The Equal Employment Opportunity Commission is linking the temporary condition of pregnancy to a legal principle usually associated with the Americans with Disabilities Act (ADA), which rewrote the rules of access in both the workplace and society as they relate to accommodating people with disabilities. The author discusses how this change could impact federal workers in their workplaces.
Even though the Equal Employment Opportunity Commission (EEOC) found discrimination in a below-average number of federal sector cases in fiscal year 2012, agencies ended up paying more to resolve employees’ formal and informal discrimination complaints in that year than in any other year in at least the past decade.
The Equal Employment Opportunity Commission has released a new report designed to improve the federal sector complaint process.
According to a new report from the EEOC, the amount of money awarded to complainants who filed EEO appeals was up 18.2% in FY 2012 over the previous fiscal year.
Fewer than 3% of the EEO cases were litigated are lost by agencies. The EEOC tried to put a spin on this disturbing statistic by noting that more than one-fourth of cases are settled and “Many of these resolutions contained favorable outcomes for the complainant, including monetary and non-monetary benefits.”
The author says it is becoming increasingly dangerous to criticize people’s weight. He says federal employees need to consider at what point it becomes unlawful harassment or retaliation when they encounter it in the workplace.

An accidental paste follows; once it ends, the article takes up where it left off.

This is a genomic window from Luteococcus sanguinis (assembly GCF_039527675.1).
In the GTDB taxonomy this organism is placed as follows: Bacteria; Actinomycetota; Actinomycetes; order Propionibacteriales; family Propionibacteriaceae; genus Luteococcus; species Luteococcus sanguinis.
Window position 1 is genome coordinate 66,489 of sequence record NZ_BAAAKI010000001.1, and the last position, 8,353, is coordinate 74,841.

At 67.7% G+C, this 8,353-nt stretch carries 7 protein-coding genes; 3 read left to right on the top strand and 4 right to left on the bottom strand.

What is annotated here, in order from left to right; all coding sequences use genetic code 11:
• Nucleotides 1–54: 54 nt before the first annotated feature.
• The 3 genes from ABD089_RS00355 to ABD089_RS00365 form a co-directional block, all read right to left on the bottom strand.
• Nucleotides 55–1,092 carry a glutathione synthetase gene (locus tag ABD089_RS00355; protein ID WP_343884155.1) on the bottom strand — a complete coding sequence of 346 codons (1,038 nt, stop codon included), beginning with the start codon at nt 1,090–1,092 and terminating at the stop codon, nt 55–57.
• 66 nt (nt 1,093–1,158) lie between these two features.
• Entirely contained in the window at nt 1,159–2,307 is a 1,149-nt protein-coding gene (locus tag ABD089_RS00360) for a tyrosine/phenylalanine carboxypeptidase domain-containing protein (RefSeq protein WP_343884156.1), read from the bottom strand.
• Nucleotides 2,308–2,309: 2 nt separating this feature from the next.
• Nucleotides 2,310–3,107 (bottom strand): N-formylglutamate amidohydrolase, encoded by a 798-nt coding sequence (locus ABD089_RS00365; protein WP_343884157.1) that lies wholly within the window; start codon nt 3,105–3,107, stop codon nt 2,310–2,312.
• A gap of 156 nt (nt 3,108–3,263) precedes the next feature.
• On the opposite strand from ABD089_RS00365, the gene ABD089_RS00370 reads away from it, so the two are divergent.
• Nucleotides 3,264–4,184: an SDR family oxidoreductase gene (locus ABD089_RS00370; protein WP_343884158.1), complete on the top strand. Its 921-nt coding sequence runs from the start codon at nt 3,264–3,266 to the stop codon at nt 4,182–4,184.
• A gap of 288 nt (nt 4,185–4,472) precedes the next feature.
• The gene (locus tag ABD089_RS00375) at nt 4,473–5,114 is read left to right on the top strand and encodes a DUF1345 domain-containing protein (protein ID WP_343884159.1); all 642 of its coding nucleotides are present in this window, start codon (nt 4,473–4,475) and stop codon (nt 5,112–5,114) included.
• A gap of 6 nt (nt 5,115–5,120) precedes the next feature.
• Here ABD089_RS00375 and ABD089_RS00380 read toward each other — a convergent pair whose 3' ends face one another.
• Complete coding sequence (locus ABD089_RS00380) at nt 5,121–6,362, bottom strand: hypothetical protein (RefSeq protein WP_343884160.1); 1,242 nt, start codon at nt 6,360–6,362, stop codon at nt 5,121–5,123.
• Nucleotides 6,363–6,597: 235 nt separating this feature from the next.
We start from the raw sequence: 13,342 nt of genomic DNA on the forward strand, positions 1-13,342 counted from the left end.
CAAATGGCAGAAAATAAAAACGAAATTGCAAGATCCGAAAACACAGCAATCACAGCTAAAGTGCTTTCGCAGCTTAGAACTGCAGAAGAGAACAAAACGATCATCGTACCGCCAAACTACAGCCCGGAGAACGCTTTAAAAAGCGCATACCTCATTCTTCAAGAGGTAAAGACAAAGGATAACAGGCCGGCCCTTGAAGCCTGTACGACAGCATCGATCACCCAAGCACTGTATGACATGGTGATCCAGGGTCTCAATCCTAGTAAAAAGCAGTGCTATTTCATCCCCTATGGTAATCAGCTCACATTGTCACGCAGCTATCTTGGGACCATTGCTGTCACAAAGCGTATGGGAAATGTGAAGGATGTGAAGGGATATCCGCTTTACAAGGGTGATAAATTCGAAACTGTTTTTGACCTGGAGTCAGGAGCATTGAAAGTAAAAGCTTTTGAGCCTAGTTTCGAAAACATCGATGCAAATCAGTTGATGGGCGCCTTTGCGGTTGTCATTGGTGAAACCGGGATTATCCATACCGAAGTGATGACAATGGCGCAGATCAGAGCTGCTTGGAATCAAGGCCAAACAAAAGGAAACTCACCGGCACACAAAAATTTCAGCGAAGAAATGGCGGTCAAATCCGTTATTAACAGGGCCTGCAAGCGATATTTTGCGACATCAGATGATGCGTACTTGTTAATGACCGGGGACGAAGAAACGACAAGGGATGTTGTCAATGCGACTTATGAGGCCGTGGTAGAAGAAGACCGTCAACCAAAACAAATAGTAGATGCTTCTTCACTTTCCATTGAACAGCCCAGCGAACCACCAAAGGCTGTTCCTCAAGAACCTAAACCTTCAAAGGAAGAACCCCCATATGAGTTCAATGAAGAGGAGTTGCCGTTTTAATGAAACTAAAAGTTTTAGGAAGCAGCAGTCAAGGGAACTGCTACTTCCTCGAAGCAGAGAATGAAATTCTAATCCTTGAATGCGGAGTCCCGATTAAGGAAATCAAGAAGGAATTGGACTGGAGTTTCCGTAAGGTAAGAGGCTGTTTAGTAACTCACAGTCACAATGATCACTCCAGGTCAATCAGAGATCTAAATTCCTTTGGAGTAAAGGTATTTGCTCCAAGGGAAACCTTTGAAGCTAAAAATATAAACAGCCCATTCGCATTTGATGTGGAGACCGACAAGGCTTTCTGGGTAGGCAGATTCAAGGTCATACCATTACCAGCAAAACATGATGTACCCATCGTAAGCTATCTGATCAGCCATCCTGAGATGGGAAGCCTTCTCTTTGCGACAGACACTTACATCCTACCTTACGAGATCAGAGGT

The author analyzes a recent case involving the EEOC which is being hailed as an important decision against what he calls “over-zealous prosecution by government entities.” He says it is evidence that adoption of a legal system under which the losing party pays the other party’s legal fees would be beneficial.
An EEO complainant who blew his top over his company’s settlement offer through a mediator told the company they could keep it and just fire him. So they did.
In a follow up to a previous article, the author offers detail on what happens in a situation in which an EEO complaint is filed regarding a promotion in which multiple people are contending for the position. What happens if one of the people passed over for the promotion files a complaint and wins – do the others who didn’t get the promotion get notified of the award?
The author says that it is a false notion to assume that there is a “best qualified” person for a job, but rather, there is likely a list of equally well qualified individuals for a job and that “best qualified” is a matter subject to opinion. How then, does a person manage to win an EEO complaint regarding non-selection?